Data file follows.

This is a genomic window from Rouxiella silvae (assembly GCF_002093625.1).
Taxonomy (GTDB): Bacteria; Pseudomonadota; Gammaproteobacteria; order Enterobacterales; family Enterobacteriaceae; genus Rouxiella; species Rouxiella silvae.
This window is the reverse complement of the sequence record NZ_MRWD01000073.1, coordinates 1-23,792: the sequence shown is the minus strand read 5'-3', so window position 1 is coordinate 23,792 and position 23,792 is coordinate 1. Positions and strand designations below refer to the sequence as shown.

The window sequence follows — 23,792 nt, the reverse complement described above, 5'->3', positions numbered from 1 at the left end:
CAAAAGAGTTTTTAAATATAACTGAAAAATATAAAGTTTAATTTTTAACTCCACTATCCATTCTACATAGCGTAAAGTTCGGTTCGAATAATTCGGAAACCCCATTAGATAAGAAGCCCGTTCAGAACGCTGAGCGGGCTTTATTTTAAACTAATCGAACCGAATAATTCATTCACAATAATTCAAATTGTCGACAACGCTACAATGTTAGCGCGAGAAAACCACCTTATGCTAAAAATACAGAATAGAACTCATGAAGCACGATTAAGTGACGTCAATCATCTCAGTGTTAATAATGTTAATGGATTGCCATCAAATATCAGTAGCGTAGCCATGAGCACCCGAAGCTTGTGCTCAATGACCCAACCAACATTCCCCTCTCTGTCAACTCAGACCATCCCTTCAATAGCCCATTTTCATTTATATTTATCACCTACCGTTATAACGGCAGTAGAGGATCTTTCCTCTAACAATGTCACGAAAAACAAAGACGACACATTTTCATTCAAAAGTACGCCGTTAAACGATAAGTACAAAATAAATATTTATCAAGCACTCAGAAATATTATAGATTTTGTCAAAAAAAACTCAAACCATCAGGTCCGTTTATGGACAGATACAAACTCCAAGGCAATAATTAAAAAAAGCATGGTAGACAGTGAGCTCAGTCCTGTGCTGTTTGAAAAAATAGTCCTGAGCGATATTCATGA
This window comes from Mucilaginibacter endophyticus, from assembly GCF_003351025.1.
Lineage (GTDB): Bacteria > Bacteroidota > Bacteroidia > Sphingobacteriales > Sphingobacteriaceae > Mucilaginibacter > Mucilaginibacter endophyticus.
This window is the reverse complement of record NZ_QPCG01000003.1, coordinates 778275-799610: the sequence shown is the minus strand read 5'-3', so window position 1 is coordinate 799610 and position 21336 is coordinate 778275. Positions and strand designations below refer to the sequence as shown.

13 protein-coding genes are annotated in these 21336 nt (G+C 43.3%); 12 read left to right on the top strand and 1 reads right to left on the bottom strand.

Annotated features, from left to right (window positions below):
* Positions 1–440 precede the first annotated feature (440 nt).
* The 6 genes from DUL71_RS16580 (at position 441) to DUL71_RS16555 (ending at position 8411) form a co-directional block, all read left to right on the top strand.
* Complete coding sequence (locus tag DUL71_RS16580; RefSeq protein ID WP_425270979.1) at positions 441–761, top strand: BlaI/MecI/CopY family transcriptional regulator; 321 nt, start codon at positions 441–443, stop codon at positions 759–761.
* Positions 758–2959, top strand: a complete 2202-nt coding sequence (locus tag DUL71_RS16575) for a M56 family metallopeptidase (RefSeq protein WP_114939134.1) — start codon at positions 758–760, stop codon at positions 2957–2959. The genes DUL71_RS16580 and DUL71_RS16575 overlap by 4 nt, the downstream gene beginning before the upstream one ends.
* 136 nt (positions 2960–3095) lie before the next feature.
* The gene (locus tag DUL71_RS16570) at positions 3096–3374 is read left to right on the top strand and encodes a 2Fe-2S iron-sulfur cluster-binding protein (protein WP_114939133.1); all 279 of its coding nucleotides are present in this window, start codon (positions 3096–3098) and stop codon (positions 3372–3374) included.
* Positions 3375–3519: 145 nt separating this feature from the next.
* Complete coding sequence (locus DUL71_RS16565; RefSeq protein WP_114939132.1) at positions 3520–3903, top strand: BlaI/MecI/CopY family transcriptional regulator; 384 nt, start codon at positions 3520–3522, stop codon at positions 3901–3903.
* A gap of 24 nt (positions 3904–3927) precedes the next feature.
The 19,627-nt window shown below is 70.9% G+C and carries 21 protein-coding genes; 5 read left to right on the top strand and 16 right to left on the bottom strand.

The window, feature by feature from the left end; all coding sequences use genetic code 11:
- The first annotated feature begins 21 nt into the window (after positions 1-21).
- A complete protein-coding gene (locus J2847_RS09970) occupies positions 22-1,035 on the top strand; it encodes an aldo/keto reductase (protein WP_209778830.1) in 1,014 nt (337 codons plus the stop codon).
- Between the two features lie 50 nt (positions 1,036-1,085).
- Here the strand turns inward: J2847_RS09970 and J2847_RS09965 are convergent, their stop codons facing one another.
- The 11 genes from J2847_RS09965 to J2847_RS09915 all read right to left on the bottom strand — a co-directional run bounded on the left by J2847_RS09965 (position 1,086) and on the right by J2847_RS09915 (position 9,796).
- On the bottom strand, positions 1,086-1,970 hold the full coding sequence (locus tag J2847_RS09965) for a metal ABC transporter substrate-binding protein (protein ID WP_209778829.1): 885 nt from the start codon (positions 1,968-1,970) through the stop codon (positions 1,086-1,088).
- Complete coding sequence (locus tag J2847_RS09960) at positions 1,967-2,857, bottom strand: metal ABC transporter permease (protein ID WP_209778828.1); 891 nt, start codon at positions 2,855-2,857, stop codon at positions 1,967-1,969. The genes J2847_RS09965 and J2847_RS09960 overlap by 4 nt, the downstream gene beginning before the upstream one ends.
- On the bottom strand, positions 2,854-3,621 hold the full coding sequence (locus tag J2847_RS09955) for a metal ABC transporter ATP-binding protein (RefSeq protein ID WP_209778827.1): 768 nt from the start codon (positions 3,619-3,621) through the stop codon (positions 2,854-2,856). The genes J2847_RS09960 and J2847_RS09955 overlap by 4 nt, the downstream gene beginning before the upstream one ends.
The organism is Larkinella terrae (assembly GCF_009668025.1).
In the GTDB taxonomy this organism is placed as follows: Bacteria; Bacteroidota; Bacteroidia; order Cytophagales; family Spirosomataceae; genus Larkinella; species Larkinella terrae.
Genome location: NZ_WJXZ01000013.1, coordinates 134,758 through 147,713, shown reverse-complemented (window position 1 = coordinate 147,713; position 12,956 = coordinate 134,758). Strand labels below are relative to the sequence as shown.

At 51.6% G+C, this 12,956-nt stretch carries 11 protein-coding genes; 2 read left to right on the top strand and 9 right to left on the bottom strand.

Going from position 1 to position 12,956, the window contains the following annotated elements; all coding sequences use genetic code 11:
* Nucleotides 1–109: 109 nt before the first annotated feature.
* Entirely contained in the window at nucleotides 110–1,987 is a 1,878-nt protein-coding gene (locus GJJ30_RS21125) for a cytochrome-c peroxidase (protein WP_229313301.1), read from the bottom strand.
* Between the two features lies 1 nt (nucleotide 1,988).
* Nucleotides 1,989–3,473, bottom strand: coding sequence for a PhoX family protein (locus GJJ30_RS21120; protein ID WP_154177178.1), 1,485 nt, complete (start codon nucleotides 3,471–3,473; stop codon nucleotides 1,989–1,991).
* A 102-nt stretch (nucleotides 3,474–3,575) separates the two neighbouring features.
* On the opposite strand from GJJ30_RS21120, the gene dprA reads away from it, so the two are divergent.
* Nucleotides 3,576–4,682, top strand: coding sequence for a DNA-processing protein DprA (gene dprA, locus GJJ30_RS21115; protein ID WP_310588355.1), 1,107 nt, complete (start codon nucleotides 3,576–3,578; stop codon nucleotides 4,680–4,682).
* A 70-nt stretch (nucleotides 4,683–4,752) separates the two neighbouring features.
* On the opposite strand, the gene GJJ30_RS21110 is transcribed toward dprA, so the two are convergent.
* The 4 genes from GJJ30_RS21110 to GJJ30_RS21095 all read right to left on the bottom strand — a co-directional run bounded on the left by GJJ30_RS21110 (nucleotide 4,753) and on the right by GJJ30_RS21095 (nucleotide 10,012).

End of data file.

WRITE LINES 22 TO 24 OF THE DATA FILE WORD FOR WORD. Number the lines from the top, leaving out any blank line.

- The first annotated feature begins 21 nt into the window (after positions 1-21).
- A complete protein-coding gene (locus J2847_RS09970) occupies positions 22-1,035 on the top strand; it encodes an aldo/keto reductase (protein WP_209778830.1) in 1,014 nt (337 codons plus the stop codon).
- Between the two features lie 50 nt (positions 1,036-1,085).